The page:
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PWM on the Raspberry Pi




 
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Author Topic: PWM on the Raspberry Pi  (Read 1965 times)
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ka1tdq
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« on: November 23, 2020, 12:40:59 PM »

I can muddle my way through the Raspberry Pi. Anyone know of a good cookie cutter program to do audio PWM on it?

Jon
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ka1tdq
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« Reply #1 on: November 24, 2020, 09:51:45 AM »

I've searched the web and found nothing.

If someone on the forum is able and willing, I'll pay a reasonable fee for someone to write code to modulate an LED with a square wave up to 4 KHz, with a variable carrier frequency, according to an analog input. It would be plug-and-play as a PWM generator.

Jon
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« Reply #2 on: November 24, 2020, 10:22:49 AM »

The Raspberry Pi does not have any analog inputs, only digital.  An external ADC would be needed to process analog inputs.  So you would be looking at both hardware and software development.

A maximum frequency of 4 kHz for the PWM clock would not provide even an approximate rendering of a typical audio signal.  Or did you mean an input analog signal sampled up to 4 kHz?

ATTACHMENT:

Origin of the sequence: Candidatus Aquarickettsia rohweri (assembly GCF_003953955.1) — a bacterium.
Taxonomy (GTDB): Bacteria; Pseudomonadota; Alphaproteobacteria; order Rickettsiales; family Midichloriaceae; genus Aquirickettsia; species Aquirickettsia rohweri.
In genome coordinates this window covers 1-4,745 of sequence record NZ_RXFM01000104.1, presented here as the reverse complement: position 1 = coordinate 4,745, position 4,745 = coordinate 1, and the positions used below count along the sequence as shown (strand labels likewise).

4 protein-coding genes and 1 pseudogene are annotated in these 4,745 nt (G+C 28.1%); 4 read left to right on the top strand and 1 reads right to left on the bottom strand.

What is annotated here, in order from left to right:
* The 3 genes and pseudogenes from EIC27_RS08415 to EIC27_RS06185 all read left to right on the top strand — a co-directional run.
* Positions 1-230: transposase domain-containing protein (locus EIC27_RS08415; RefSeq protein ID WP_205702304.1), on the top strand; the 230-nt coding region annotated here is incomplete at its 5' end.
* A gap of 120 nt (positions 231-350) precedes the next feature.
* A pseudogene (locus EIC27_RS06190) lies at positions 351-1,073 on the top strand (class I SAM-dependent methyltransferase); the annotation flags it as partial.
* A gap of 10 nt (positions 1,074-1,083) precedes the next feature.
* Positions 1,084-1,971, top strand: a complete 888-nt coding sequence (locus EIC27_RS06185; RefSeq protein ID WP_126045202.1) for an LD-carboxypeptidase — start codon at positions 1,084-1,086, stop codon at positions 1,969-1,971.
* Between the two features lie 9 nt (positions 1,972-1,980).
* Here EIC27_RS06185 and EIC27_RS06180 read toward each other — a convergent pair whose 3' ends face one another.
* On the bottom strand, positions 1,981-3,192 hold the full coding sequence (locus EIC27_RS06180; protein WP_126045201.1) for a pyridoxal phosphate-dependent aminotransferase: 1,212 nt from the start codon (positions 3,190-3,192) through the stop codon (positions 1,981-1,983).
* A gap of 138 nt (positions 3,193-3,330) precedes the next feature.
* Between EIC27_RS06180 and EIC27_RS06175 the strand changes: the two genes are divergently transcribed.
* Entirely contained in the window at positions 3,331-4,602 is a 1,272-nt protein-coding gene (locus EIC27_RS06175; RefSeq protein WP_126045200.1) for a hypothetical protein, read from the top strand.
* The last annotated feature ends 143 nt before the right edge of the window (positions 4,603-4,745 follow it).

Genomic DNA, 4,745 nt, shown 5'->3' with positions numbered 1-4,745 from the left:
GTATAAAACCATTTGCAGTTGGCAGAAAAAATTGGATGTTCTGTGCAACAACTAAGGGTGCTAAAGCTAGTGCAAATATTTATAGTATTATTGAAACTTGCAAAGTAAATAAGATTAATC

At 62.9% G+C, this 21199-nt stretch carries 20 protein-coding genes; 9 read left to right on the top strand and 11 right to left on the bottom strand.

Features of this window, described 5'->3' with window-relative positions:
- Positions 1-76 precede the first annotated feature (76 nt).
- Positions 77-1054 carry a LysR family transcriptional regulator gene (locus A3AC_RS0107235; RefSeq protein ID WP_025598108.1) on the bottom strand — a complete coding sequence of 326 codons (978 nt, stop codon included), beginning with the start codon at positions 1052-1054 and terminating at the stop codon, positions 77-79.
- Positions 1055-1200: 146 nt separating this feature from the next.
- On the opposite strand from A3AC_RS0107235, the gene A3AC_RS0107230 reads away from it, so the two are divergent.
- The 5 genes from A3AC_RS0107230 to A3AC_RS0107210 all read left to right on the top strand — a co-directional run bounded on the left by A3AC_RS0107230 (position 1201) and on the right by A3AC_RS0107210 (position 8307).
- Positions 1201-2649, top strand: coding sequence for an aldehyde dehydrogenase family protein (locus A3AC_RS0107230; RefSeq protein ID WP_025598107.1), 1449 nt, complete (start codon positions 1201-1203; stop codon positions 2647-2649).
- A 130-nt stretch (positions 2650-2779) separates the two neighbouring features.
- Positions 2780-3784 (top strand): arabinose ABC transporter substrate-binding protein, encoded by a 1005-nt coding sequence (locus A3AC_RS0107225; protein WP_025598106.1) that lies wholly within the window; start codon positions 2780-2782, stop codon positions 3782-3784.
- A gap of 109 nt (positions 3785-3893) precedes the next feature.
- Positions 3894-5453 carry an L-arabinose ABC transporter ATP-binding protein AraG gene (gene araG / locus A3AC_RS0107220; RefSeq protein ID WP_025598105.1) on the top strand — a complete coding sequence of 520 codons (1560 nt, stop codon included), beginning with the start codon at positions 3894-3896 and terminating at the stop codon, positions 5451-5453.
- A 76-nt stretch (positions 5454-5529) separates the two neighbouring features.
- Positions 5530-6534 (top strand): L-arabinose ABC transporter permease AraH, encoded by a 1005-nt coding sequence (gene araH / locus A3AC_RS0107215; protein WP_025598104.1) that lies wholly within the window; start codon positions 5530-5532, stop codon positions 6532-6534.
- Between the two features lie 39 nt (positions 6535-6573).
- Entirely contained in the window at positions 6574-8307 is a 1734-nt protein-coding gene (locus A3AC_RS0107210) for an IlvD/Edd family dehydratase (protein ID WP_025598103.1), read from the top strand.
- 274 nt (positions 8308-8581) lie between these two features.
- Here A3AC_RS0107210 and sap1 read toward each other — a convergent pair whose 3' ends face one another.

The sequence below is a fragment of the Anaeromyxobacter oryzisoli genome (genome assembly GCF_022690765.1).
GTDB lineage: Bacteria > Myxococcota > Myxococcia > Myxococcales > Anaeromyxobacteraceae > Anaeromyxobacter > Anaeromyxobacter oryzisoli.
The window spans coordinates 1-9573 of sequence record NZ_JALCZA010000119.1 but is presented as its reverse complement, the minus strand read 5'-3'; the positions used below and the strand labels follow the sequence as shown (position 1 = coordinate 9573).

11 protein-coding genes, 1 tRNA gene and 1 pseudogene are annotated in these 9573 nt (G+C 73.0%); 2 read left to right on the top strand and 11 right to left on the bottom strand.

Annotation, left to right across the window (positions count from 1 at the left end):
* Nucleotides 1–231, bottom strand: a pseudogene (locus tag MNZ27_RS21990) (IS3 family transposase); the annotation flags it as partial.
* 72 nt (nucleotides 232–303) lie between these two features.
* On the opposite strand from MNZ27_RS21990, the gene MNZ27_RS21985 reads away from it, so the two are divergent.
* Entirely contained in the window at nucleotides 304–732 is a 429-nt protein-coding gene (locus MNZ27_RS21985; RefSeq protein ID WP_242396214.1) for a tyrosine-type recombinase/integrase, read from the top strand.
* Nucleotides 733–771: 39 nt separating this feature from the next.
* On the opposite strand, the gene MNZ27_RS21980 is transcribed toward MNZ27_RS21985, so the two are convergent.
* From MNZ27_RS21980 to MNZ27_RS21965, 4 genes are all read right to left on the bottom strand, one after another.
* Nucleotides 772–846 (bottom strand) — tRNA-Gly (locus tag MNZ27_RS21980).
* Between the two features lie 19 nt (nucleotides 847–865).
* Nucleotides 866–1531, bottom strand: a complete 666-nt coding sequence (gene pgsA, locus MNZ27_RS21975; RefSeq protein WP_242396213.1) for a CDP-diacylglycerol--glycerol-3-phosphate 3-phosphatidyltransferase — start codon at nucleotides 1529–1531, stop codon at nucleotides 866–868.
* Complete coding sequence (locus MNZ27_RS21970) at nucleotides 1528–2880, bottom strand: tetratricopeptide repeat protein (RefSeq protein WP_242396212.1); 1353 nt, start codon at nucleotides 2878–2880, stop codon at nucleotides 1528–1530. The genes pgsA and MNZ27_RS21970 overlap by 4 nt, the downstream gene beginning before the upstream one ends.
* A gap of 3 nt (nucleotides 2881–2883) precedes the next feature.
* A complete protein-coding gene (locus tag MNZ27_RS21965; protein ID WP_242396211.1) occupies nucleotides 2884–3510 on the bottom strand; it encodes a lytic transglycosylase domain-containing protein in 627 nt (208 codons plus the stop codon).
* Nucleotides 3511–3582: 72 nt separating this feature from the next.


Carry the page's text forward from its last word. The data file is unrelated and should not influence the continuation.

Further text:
You might consider using either an ESP-32 or better yet a fast Teensy 4.1, as they both have analog inputs and PWM outputs, and would probably be a better fit for your application.
See: https://www.pjrc.com/store/teensy41.html

But a much simpler approach would be to implement the analog to PWM conversion using a switching power supply IC, as is commonly done on many PWM generator designs for amateur radio use. 

Steve has provided a tried and true solution on the Class-E site.
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ka1tdq
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« Reply #3 on: November 24, 2020, 10:59:42 AM »

I meant modulating the square wave up to 4 KHz, or the upper range of the human voice, not sampling rate of the analog signal.

The analog input board is cheap.

Surely someone should be able to do it. I'm not a code guy.

Yes, I can get Steve's board very easily or build it and I could analog modulate the rig. I'm just looking into maybe trying something new (for example every project I've ever done).

Jon
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steve_qix
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« Reply #4 on: November 25, 2020, 01:21:04 PM »

Hi Jon,

A 4kHz switching rate is WAY WAY too low to resolve even low quality voice.

You must switch, at MINIMUM at twice the highest audio frequency you want to resolve (Nyquist theorem).

Furthermore, the PWM generator ____MUST____ have a sharp, low pass filter ahead of it, or you will get aliasing, caused by harmonics of the modulating frequency that will mix with the switching frequency and cause really bad artifacts in the audio range.